Although Macbeth actively kills the King, Lady Macbeth was more guilty of Duncan’s murder than Macbeth. Lady Macbeth manipulated Macbeth into killing Duncan; she is just as involved in the murder as Macbeth, resulting in her being guiltier than Macbeth. Lady Macbeth exclaims, “Wouldst thou have that which thou esteem’st the ornament of life, and live a coward in thine own esteem, letting ‘I dare not’ wait upon ‘I would,’ like the poor car i’ adage?” (Shakespeare 163). In this instance Lady Macbeth is talking to Macbeth, exclaiming that he will be a coward if he does not go through with murdering Duncan. In doing this she’s making him feel as if he has no other choice but to
To become this way she calls upon the spirits to change her own body, “Come, you spirits That tend on mortal thoughts, unsex me here, And fill me from the crown to the toe top-full Of direst cruelty. Make thick my blood, Stop up the access and passage to remorse, That no compunctious visitings of nature Shake my fell purpose, nor keep peace between The effect and it” (1.5.44-51). The purpose is to a cruel and evil monstrous beast. Blood is a measure of your guilt in the eyes of Lady Macbeth. So by having thick blood that cannot flow, she assumes that there would be no guilt in her actions.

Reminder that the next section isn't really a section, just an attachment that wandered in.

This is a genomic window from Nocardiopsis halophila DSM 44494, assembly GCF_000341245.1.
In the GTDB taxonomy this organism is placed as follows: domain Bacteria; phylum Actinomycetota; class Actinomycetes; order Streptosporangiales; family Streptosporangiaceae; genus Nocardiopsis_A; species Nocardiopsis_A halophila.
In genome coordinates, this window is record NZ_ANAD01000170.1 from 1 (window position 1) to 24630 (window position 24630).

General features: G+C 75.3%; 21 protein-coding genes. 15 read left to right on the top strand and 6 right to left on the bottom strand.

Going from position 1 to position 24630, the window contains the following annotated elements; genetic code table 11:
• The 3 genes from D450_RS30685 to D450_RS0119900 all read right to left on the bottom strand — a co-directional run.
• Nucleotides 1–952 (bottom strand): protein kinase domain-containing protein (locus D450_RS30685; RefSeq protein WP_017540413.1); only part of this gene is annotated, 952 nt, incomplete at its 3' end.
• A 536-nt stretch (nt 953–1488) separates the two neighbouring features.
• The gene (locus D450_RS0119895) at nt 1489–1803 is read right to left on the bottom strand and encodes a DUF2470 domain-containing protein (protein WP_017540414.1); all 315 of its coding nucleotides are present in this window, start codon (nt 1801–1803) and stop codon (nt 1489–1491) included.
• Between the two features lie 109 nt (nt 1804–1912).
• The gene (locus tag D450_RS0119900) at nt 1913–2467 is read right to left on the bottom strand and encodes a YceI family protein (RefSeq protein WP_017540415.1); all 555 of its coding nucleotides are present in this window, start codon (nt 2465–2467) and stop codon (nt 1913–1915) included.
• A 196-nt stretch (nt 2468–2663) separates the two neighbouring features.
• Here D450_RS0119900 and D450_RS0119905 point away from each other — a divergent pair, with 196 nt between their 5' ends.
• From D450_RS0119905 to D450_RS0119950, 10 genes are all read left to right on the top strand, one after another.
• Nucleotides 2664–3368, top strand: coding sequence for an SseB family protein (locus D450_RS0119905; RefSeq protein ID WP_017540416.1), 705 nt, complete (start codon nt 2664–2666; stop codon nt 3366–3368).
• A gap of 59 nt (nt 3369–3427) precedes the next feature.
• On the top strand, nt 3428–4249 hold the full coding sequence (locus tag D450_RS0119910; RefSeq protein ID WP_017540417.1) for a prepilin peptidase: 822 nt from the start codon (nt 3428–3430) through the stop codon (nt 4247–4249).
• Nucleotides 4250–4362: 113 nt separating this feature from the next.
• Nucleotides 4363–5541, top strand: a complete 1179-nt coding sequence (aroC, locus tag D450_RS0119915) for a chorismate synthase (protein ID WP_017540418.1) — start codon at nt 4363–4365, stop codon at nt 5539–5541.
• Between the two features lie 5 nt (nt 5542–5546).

It was her ambitious plan on murdering Duncan, but Macbeth does not want to kill him. After Lady Macbeth reads the letter she says, “Come, you spirits that tend on mortal thoughts, unsex me here, and fill me from the crown to the toe top-full of direst cruelty. Make thick my blood.” (Shakespeare 1:5:30-33). This quotation by Lady Macbeth says “unsex her”, which means she is wanting to be like a stereotypical man to give her enough power and to be less emotional. She says this because she can then make herself a cruel person and murder Duncan.